Petaluma native Brian Kavanaugh-Jones premieres new WWII epic starring Ben Kingsley

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Brian Kavanaugh-Jones credits his early love of movies with growing up in Petaluma.

“It came from my sick days in elementary school,” he said. “I couldn’t make it to school, but I could get on my bike and ride eight blocks to the video store where I’d rent, like, seven movies at a time.”

The Cherry Valley student had an early penchant for expressive genre films like “Rosemary’s Baby” and anything Roger Corman ever directed. So it was no surprise that the horror genre beckoned him into producing thematic scary movies like “Insidious” and “Sinister.”

He was a Hollywood agent, working at the prestigious Creative Artist’s Agency, when the low-budget, big-impact horror film “Paranormal Activity” hit the silver screen. It inspired him to leave his work as an agent to try his hand at producing, a task that requires many skills from finding financial backers to selecting the right script to assembling a strong cast.

Today, he has dozens of credits on his resume as the founder of Automatik Entertainment, a company focused on developing independent films. Recently, Fred Berger of “La La Land” fame signed on to be his producing partner in the Los Angeles-based company.

Kavanaugh-Jones is the latest Petaluma filmmaker to have a successful career in Hollywood. An incubator for talented auteurs, Petaluma has long ties to the movie industry going back to “American Graffiti.”

“Operation Finale,” Kavanaugh-Jones’ latest film, tells the true story of the harrowing campaign to capture Adolf Eichmann, a leader in the Nazi party who was the architect behind the “Final Solution,” a plan to wipe out the Jewish people using gas chambers, mass shootings and concentration camps. In the film, Eichmann is played by Academy Award-winner Sir Ben Kingsley, who gives a chilling performance.

After WWII Eichmann, like so many Nazis, fled to Buenos Aires, Argentina. Although the Israeli Mossad had close enough access to kill the mass-murderer, they didn’t want revenge, they wanted justice. The intelligence agents hatched a strategic plan to lull Eichmann into a sense of security before arresting him to stand trial for crimes against humanity.

“It was a story I hadn’t heard before, and I fell in love with it,” Kavanaugh-Jones said.

Directed by Chris Weitz (writer of “Star Wars: Rogue One” and “Mr. and Mrs. Smith”), the film premiered last weekend in New York and the Holocaust Museum in Washington D.C.

“It’s been really fascinating to be a part of something that touches people so directly,” Kavanaugh-Jones said.

“Operation Finale” goes into wide release Aug. 29, but Kavanaugh-Jones had the distributor add Petaluma to the list of early screenings — it opens at Boulevard 14 Cinema this Friday.

His mother, Babs Kavanaugh, still lives in Petaluma with his step-father, Mike Witte. She’s gotten used to the star treatment that comes with having a Hollywood-connected son.

“We went to the premiere (of Kavanaugh-Jones’ film “Boundaries”) in L.A. and it was pretty fun, the limo, the red carpet and everything,” she said.

Kavanaugh said her son was always creative, from his days at Cherry Valley and McNear elementary, Petaluma Junior High and Marin Academy. “He was always making art,” she said.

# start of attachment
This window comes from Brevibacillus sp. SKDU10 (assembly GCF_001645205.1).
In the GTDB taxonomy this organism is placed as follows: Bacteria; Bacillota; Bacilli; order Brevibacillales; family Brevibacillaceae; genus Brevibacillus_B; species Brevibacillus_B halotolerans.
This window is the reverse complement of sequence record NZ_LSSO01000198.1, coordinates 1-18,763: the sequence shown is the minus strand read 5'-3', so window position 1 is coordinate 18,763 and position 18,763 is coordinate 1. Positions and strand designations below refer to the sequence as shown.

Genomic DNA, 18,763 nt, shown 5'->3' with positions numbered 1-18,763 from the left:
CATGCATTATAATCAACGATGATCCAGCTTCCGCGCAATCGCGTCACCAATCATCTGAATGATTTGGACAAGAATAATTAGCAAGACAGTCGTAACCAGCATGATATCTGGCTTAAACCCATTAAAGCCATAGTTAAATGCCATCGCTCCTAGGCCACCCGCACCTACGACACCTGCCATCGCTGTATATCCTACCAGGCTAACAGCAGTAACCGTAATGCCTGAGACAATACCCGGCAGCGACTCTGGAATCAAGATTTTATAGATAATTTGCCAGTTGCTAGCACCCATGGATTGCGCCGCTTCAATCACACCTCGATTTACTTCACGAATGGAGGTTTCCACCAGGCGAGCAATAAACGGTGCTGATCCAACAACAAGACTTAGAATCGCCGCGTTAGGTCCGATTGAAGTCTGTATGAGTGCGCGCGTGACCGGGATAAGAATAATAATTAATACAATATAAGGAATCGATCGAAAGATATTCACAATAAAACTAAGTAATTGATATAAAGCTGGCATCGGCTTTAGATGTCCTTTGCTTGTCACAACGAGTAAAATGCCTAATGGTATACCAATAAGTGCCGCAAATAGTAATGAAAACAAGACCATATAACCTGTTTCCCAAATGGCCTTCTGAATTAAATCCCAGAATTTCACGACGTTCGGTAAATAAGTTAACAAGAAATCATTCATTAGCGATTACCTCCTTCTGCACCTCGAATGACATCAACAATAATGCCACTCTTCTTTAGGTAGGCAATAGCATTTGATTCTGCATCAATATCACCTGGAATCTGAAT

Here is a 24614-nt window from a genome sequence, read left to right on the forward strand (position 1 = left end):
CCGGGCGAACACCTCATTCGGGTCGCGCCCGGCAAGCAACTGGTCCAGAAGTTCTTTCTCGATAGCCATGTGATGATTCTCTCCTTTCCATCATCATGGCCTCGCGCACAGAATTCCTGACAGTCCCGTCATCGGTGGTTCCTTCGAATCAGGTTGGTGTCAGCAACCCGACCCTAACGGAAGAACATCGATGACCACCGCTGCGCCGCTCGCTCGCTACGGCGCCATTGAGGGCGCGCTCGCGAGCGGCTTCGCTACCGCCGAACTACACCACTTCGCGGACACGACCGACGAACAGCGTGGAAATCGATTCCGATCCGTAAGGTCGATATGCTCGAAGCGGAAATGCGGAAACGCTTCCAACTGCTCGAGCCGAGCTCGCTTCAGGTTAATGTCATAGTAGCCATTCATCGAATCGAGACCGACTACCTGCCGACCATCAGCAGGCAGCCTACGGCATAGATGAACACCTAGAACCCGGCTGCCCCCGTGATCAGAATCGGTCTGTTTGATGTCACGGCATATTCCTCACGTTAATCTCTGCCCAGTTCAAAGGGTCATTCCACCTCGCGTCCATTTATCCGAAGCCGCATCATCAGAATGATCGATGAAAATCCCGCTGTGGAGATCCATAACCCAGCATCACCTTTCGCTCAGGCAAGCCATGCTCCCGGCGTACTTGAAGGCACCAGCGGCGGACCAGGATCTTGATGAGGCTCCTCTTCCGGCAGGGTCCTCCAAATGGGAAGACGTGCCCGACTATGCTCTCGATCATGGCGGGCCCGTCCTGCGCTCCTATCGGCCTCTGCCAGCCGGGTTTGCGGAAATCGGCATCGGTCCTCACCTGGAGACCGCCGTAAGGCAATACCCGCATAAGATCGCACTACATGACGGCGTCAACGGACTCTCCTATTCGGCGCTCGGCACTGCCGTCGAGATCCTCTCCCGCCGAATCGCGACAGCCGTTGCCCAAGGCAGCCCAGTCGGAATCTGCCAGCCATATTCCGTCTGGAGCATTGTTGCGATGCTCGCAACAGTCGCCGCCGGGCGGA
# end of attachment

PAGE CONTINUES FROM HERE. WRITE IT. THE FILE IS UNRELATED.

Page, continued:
For Kavanaugh-Jones, life with a thriving film career, a wife and three children in Los Angeles makes it hard to get back home for a visit. But when he does, you can find him enjoying the vistas of Helen Putnam Park.

“I think about Petaluma a lot,” he said. “I wish I were there more often.”

While Kavanaugh-Jones shot his WWII epic in Buenos Aires, Petaluma has been popular with filmmakers since George Lucas tapped it as a primary location for “American Graffiti” in 1973. City Manager John Brown said his office has issued 94 filming permits since 2013, which carry a $560 filing fee.

Production companies also pay for impacts of their shoots. For example, if filming requires a street closure, the production company must pay police to direct traffic. The Petaluma Downtown Association can also charge up to $500 a day when a production company wants to use Petaluma’s charming and historic downtown for filming, not to mention the $350 daily reimbursement that goes to any merchant whose business is impacted by filming.

Brown said his office doesn’t keep specific data on the economic impact of filming in Petaluma, but the Sonoma County Economic Development Board reported that in 2017, filming of commercials, documentaries, movies and television brought $4.8 million into the county, up from $1.7 million in 2013.

A city film permit does come with restrictions, meant to protect Petaluma residents from undue burdens. It only allows filming downtown Monday through Thursday, and will not allow any filming between Thanksgiving and Jan. 2, or any street closures during rush hour.

That hasn’t dissuaded several local filmmakers from favoring Petaluma for productions. Locally raised filmmaker Ali Afshar just wrapped his 11th film in the city, with a long-term goal of building a movie studio in town that would encourage even more productions. His films are often backed by Forrest Lucas, who will be honored by the Chamber of Commerce this Friday for his efforts in promoting Petaluma in his productions.

Another up-and-coming local filmmaker, Petaluma High graduate Austin Smagalski, just finished filming his first feature. “Donovan Reid,” which is now in post production, looks to have a 2019 release. The story follows a young man who pretends to be the long-lost son of a grieving family, and was filmed in Petaluma and Dillon Beach.

“After spending a few years in Los Angeles building a career, I was very excited to return to Petaluma for the production of my first independent feature film,” Smagalski said in an email.

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